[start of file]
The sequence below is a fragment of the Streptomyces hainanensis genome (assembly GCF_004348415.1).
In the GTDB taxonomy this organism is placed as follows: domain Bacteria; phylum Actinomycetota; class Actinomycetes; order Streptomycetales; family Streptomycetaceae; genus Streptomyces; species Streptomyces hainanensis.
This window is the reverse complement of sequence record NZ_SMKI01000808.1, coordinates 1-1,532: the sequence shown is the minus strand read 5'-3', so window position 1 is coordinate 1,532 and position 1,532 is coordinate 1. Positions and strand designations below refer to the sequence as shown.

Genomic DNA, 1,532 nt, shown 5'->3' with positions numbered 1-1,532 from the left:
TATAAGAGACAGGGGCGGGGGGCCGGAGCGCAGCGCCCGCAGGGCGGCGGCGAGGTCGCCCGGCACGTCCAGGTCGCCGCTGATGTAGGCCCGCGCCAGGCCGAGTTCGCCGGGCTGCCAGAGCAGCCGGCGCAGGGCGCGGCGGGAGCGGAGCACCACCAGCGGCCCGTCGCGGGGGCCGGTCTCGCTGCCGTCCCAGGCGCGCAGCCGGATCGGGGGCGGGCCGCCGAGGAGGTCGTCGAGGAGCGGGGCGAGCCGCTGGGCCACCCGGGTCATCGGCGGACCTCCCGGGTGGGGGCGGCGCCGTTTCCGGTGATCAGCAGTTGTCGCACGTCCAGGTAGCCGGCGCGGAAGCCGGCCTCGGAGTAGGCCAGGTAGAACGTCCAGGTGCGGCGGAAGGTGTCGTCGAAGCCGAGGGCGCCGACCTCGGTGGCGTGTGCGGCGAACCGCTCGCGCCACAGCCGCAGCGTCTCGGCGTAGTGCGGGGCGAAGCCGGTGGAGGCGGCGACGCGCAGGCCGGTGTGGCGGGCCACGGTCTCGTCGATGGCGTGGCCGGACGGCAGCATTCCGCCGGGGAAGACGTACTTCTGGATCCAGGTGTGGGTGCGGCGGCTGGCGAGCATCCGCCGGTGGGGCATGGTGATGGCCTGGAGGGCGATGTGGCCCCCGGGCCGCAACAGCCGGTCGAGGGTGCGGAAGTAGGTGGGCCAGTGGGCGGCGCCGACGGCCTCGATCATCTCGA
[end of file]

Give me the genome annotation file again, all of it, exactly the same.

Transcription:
The sequence below is a fragment of the Streptomyces hainanensis genome (assembly GCF_004348415.1).
In the GTDB taxonomy this organism is placed as follows: domain Bacteria; phylum Actinomycetota; class Actinomycetes; order Streptomycetales; family Streptomycetaceae; genus Streptomyces; species Streptomyces hainanensis.
This window is the reverse complement of sequence record NZ_SMKI01000808.1, coordinates 1-1,532: the sequence shown is the minus strand read 5'-3', so window position 1 is coordinate 1,532 and position 1,532 is coordinate 1. Positions and strand designations below refer to the sequence as shown.

Genomic DNA, 1,532 nt, shown 5'->3' with positions numbered 1-1,532 from the left:
TATAAGAGACAGGGGCGGGGGGCCGGAGCGCAGCGCCCGCAGGGCGGCGGCGAGGTCGCCCGGCACGTCCAGGTCGCCGCTGATGTAGGCCCGCGCCAGGCCGAGTTCGCCGGGCTGCCAGAGCAGCCGGCGCAGGGCGCGGCGGGAGCGGAGCACCACCAGCGGCCCGTCGCGGGGGCCGGTCTCGCTGCCGTCCCAGGCGCGCAGCCGGATCGGGGGCGGGCCGCCGAGGAGGTCGTCGAGGAGCGGGGCGAGCCGCTGGGCCACCCGGGTCATCGGCGGACCTCCCGGGTGGGGGCGGCGCCGTTTCCGGTGATCAGCAGTTGTCGCACGTCCAGGTAGCCGGCGCGGAAGCCGGCCTCGGAGTAGGCCAGGTAGAACGTCCAGGTGCGGCGGAAGGTGTCGTCGAAGCCGAGGGCGCCGACCTCGGTGGCGTGTGCGGCGAACCGCTCGCGCCACAGCCGCAGCGTCTCGGCGTAGTGCGGGGCGAAGCCGGTGGAGGCGGCGACGCGCAGGCCGGTGTGGCGGGCCACGGTCTCGTCGATGGCGTGGCCGGACGGCAGCATTCCGCCGGGGAAGACGTACTTCTGGATCCAGGTGTGGGTGCGGCGGCTGGCGAGCATCCGCCGGTGGGGCATGGTGATGGCCTGGAGGGCGATGTGGCCCCCGGGCCGCAACAGCCGGTCGAGGGTGCGGAAGTAGGTGGGCCAGTGGGCGGCGCCGACGGCCTCGATCATCTCGA